When playing soccer is no longer safe

In April, a 15-year-old Palestinian boy was playing soccer near his home in Aida Refugee Camp in Bethlehem. Suddenly an Israeli soldier arrested him and took him to a nearby police station where he was interrogated and accused of throwing stones. After six weeks in Ofer Prison and a fine of $840, the teen was finally released. Unfortunately, this story happens all too often in the West Bank. At any given time, Israel is holding about 200 Palestinian children in military detention. Human rights organizations report that three out of four of these children experience some form of physical violence. […]

The power of storytelling in advocacy

July 12, 2019 Thirdway

I hadn’t ever considered myself an “advocate” per se. Maybe I had always seen advocacy work suited for fiery, passionate people with loud voices and strong opinions. Personally, I have always felt a bit envious of those with strong opinions; I have always held mine rather loosely. I am usually one to empathize with both sides of an argument, sometimes to a fault. With that said, recent developments in my professional life, including joining the Canadian Advocacy Network (CAN) at MCC have made for an interesting and encouraging experience. My colleagues on the CAN are, unlike me, well-seasoned advocates and […]

Caring for creation and the vulnerable: Considerations for a tax on carbon

July 8, 2019 Thirdway

Clara Weybright is a Climate Advocacy Intern in the MCC U.S. Washington Office, through the Center for Sustainable Climate Solutions.   Climate change affects all of us around the world, but especially the most socially and economically vulnerable. Even as many of us grieve for the damage we have done to our planet and to each other and make changes to our personal behavior, we must also seek policy changes to address the impacts of climate change. Carbon pricing has been proposed as one possible way to mitigate the carbon emissions that cause climate change. Carbon pricing schemes include a […]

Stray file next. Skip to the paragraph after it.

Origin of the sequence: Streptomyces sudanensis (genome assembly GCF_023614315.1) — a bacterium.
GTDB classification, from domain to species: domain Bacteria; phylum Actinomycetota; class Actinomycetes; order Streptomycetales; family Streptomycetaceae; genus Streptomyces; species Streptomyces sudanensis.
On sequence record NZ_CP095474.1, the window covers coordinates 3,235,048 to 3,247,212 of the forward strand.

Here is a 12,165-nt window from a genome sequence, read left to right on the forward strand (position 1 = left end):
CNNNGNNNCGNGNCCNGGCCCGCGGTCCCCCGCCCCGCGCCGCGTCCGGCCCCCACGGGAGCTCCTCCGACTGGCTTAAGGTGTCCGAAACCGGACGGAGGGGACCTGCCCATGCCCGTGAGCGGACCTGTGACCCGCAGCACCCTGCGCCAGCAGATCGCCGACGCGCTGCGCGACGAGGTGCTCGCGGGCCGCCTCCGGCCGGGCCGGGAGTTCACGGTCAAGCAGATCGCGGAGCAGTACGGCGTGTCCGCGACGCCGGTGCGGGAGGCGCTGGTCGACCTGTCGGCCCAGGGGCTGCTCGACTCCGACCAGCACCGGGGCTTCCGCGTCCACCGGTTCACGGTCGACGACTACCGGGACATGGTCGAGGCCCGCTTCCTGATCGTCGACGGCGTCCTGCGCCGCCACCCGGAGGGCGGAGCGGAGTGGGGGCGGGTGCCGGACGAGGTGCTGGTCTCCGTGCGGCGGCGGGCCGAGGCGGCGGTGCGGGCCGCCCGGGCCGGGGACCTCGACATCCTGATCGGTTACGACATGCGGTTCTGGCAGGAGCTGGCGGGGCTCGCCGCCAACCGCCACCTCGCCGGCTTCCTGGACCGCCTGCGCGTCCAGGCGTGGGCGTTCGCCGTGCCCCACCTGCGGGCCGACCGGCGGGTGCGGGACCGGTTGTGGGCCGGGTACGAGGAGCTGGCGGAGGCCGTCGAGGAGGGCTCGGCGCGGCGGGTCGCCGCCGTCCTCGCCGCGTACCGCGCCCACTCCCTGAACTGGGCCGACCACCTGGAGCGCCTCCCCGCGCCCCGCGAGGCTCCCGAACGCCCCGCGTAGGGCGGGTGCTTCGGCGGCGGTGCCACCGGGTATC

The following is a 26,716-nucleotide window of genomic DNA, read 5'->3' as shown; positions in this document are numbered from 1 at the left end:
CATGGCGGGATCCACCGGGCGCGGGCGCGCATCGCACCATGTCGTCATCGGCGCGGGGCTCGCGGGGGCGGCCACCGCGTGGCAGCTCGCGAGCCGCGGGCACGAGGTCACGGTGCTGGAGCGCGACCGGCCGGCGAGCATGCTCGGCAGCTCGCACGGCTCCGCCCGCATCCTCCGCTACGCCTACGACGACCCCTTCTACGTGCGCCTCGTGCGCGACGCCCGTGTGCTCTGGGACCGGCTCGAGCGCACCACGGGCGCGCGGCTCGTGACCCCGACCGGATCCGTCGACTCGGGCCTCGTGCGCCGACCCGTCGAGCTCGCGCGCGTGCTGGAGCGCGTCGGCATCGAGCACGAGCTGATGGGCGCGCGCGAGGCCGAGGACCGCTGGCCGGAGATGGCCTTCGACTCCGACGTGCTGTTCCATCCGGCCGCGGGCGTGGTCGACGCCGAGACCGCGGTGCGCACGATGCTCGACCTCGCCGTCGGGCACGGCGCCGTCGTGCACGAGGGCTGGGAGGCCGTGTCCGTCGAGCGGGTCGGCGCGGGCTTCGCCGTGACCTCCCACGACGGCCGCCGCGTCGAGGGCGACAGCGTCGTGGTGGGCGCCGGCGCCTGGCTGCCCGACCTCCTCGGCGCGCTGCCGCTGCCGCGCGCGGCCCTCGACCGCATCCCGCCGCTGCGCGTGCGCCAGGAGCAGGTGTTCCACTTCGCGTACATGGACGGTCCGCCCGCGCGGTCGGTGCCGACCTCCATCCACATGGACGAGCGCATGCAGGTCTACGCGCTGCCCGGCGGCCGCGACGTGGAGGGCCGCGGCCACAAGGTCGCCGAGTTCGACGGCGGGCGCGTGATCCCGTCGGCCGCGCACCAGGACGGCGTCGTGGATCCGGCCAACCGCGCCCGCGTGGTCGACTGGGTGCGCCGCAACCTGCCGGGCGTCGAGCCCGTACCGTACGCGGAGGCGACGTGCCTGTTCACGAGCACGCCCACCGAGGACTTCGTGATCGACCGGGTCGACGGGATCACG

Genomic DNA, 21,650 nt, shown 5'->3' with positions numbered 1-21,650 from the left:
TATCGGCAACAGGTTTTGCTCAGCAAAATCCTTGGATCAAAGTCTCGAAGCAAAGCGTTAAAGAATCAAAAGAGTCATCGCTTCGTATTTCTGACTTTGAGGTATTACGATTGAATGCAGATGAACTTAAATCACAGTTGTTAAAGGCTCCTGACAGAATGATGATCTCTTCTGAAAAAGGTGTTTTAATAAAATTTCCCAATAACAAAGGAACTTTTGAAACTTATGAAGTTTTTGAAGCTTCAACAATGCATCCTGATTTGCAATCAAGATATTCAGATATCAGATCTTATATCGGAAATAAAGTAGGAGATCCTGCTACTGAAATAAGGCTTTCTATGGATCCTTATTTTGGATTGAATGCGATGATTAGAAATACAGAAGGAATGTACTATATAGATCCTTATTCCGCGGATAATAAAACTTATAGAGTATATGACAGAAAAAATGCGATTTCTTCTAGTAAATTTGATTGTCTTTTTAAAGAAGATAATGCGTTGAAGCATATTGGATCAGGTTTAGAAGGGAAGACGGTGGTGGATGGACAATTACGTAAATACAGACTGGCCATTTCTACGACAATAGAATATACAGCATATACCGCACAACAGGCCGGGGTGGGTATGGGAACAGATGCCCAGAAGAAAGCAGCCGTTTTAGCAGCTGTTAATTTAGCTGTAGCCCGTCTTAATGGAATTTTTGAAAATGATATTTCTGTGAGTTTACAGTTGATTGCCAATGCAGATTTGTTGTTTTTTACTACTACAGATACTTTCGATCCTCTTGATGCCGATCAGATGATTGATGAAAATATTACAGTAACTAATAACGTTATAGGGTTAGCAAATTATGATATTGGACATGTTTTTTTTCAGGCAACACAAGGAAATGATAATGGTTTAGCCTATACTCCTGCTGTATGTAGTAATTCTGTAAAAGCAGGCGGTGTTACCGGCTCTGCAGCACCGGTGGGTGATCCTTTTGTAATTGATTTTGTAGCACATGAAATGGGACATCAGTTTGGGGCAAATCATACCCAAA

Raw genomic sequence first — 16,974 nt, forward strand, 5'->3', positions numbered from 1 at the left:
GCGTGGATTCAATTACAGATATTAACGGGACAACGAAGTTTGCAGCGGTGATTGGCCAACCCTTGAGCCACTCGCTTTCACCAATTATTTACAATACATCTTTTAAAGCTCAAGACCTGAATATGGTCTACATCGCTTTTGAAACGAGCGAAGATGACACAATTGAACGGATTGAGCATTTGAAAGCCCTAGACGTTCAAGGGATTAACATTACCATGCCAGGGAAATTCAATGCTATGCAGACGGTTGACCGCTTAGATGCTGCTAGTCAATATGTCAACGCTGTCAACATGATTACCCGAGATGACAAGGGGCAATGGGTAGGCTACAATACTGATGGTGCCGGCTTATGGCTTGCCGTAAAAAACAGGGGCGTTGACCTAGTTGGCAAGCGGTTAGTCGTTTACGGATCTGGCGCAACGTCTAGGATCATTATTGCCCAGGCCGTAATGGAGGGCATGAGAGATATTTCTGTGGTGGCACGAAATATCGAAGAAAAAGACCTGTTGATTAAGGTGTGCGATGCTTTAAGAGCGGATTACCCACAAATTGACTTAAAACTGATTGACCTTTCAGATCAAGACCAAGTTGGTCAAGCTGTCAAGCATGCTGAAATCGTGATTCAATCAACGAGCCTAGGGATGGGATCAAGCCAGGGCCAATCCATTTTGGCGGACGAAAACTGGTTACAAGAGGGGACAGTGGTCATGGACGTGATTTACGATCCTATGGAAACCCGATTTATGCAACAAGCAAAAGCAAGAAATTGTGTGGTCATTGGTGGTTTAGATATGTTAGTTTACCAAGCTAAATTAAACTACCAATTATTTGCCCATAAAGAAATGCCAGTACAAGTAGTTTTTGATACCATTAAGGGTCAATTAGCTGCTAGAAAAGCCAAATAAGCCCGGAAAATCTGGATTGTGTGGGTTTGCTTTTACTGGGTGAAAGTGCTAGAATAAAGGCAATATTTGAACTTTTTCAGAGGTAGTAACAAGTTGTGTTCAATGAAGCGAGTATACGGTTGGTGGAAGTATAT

How do we respond to the stranger at our gate?

June 28, 2019 Thirdway

originally published on MCC Ottawa Notebook ON MAY 29, 2019 What is a Christian response to migration? While on a day to day basis, I tend to deal with the nuts and bolts issues of refugee resettlement and Canadian and international policy related to it, I regularly ask myself that question. Migration issues call for these sorts of reflections because there is a moral aspect to them. The issues around migration and forced displacement are, at the heart, issues of national sovereignty, community identity and defining who is in and who is out. As citizens of the Kingdom of God […]

The power of an education

  In 1994, Congress passed the Violent Crime Control and Law Enforcement Act of 1994, also known as the crime bill, in an attempt to be tough on crime. The bill included an amendment to ban Pell Grants for incarcerated students. As a result the number of education programs within prisons fell from over 350 in 1990 to only 12 in 2005 . The lack of educational opportunities within prisons adds to the obstacles for returning citizens as they are released, including difficulty in finding a job. This can feed into the cycle of poverty and homelessness and increases recidivism rates […]